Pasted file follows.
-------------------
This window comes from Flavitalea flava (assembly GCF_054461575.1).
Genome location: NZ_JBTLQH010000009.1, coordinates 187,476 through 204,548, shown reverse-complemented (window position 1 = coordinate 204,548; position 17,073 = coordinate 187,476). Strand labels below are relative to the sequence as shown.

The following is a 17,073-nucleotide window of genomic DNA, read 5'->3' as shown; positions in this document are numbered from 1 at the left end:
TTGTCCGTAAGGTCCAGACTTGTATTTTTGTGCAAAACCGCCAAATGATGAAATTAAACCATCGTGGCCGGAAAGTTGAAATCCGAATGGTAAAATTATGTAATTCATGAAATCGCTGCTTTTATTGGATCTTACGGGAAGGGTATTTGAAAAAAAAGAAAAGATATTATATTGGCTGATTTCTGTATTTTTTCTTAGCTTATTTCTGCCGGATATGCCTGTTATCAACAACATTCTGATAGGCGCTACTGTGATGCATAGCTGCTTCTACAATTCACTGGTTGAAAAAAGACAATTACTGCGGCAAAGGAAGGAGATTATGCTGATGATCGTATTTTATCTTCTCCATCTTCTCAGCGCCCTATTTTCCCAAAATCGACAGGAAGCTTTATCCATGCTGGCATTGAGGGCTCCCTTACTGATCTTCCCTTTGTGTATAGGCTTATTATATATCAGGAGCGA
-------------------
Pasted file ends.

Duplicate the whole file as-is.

This window comes from Flavitalea flava (assembly GCF_054461575.1).
Genome location: NZ_JBTLQH010000009.1, coordinates 187,476 through 204,548, shown reverse-complemented (window position 1 = coordinate 204,548; position 17,073 = coordinate 187,476). Strand labels below are relative to the sequence as shown.

The following is a 17,073-nucleotide window of genomic DNA, read 5'->3' as shown; positions in this document are numbered from 1 at the left end:
TTGTCCGTAAGGTCCAGACTTGTATTTTTGTGCAAAACCGCCAAATGATGAAATTAAACCATCGTGGCCGGAAAGTTGAAATCCGAATGGTAAAATTATGTAATTCATGAAATCGCTGCTTTTATTGGATCTTACGGGAAGGGTATTTGAAAAAAAAGAAAAGATATTATATTGGCTGATTTCTGTATTTTTTCTTAGCTTATTTCTGCCGGATATGCCTGTTATCAACAACATTCTGATAGGCGCTACTGTGATGCATAGCTGCTTCTACAATTCACTGGTTGAAAAAAGACAATTACTGCGGCAAAGGAAGGAGATTATGCTGATGATCGTATTTTATCTTCTCCATCTTCTCAGCGCCCTATTTTCCCAAAATCGACAGGAAGCTTTATCCATGCTGGCATTGAGGGCTCCCTTACTGATCTTCCCTTTGTGTATAGGCTTATTATATATCAGGAGCGA